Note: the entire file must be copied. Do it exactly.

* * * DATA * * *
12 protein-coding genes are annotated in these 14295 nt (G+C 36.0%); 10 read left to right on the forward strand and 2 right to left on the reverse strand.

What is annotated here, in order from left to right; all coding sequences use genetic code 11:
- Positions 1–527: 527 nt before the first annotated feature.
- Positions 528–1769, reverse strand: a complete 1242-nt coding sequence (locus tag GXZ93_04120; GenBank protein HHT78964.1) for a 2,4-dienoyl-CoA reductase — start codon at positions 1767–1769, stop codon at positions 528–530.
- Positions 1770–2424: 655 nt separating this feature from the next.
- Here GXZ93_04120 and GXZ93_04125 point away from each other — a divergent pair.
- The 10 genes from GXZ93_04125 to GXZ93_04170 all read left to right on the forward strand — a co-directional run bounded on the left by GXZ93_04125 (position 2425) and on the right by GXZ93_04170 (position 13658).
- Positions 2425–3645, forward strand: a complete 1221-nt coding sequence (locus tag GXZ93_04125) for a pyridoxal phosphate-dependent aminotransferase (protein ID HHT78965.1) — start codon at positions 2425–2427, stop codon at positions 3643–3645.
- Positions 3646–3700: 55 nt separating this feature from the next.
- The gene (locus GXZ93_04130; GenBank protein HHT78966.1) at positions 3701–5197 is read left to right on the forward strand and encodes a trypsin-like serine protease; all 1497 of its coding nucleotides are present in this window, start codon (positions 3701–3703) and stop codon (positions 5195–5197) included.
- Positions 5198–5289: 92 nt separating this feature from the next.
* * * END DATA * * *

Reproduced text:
12 protein-coding genes are annotated in these 14295 nt (G+C 36.0%); 10 read left to right on the forward strand and 2 right to left on the reverse strand.

What is annotated here, in order from left to right; all coding sequences use genetic code 11:
- Positions 1–527: 527 nt before the first annotated feature.
- Positions 528–1769, reverse strand: a complete 1242-nt coding sequence (locus tag GXZ93_04120; GenBank protein HHT78964.1) for a 2,4-dienoyl-CoA reductase — start codon at positions 1767–1769, stop codon at positions 528–530.
- Positions 1770–2424: 655 nt separating this feature from the next.
- Here GXZ93_04120 and GXZ93_04125 point away from each other — a divergent pair.
- The 10 genes from GXZ93_04125 to GXZ93_04170 all read left to right on the forward strand — a co-directional run bounded on the left by GXZ93_04125 (position 2425) and on the right by GXZ93_04170 (position 13658).
- Positions 2425–3645, forward strand: a complete 1221-nt coding sequence (locus tag GXZ93_04125) for a pyridoxal phosphate-dependent aminotransferase (protein ID HHT78965.1) — start codon at positions 2425–2427, stop codon at positions 3643–3645.
- Positions 3646–3700: 55 nt separating this feature from the next.
- The gene (locus GXZ93_04130; GenBank protein HHT78966.1) at positions 3701–5197 is read left to right on the forward strand and encodes a trypsin-like serine protease; all 1497 of its coding nucleotides are present in this window, start codon (positions 3701–3703) and stop codon (positions 5195–5197) included.
- Positions 5198–5289: 92 nt separating this feature from the next.